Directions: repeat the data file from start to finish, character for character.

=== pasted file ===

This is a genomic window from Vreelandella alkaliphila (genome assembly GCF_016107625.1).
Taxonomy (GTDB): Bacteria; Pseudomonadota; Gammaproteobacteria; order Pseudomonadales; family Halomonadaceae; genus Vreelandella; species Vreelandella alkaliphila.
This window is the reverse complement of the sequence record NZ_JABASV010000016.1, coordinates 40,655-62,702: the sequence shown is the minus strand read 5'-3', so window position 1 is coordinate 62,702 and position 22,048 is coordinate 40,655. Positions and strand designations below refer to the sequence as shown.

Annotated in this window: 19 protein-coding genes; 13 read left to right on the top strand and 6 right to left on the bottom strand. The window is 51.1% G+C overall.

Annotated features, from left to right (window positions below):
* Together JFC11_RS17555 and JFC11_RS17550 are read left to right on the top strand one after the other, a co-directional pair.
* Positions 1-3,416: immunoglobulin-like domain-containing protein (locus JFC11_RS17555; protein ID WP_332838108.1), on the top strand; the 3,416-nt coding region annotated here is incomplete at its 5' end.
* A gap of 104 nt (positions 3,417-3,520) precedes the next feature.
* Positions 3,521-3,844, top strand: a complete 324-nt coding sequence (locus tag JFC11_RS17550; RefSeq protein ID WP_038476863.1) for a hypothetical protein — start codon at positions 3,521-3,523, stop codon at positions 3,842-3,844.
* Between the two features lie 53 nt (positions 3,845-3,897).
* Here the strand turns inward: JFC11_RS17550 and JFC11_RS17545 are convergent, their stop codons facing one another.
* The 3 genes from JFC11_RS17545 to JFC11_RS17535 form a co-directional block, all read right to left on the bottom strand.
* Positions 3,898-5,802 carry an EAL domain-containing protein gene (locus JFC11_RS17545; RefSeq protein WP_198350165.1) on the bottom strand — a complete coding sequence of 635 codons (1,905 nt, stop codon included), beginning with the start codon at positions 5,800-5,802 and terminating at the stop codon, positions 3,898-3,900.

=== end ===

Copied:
This is a genomic window from Vreelandella alkaliphila (genome assembly GCF_016107625.1).
Taxonomy (GTDB): Bacteria; Pseudomonadota; Gammaproteobacteria; order Pseudomonadales; family Halomonadaceae; genus Vreelandella; species Vreelandella alkaliphila.
This window is the reverse complement of the sequence record NZ_JABASV010000016.1, coordinates 40,655-62,702: the sequence shown is the minus strand read 5'-3', so window position 1 is coordinate 62,702 and position 22,048 is coordinate 40,655. Positions and strand designations below refer to the sequence as shown.

Annotated in this window: 19 protein-coding genes; 13 read left to right on the top strand and 6 right to left on the bottom strand. The window is 51.1% G+C overall.

Annotated features, from left to right (window positions below):
* Together JFC11_RS17555 and JFC11_RS17550 are read left to right on the top strand one after the other, a co-directional pair.
* Positions 1-3,416: immunoglobulin-like domain-containing protein (locus JFC11_RS17555; protein ID WP_332838108.1), on the top strand; the 3,416-nt coding region annotated here is incomplete at its 5' end.
* A gap of 104 nt (positions 3,417-3,520) precedes the next feature.
* Positions 3,521-3,844, top strand: a complete 324-nt coding sequence (locus tag JFC11_RS17550; RefSeq protein ID WP_038476863.1) for a hypothetical protein — start codon at positions 3,521-3,523, stop codon at positions 3,842-3,844.
* Between the two features lie 53 nt (positions 3,845-3,897).
* Here the strand turns inward: JFC11_RS17550 and JFC11_RS17545 are convergent, their stop codons facing one another.
* The 3 genes from JFC11_RS17545 to JFC11_RS17535 form a co-directional block, all read right to left on the bottom strand.
* Positions 3,898-5,802 carry an EAL domain-containing protein gene (locus JFC11_RS17545; RefSeq protein WP_198350165.1) on the bottom strand — a complete coding sequence of 635 codons (1,905 nt, stop codon included), beginning with the start codon at positions 5,800-5,802 and terminating at the stop codon, positions 3,898-3,900.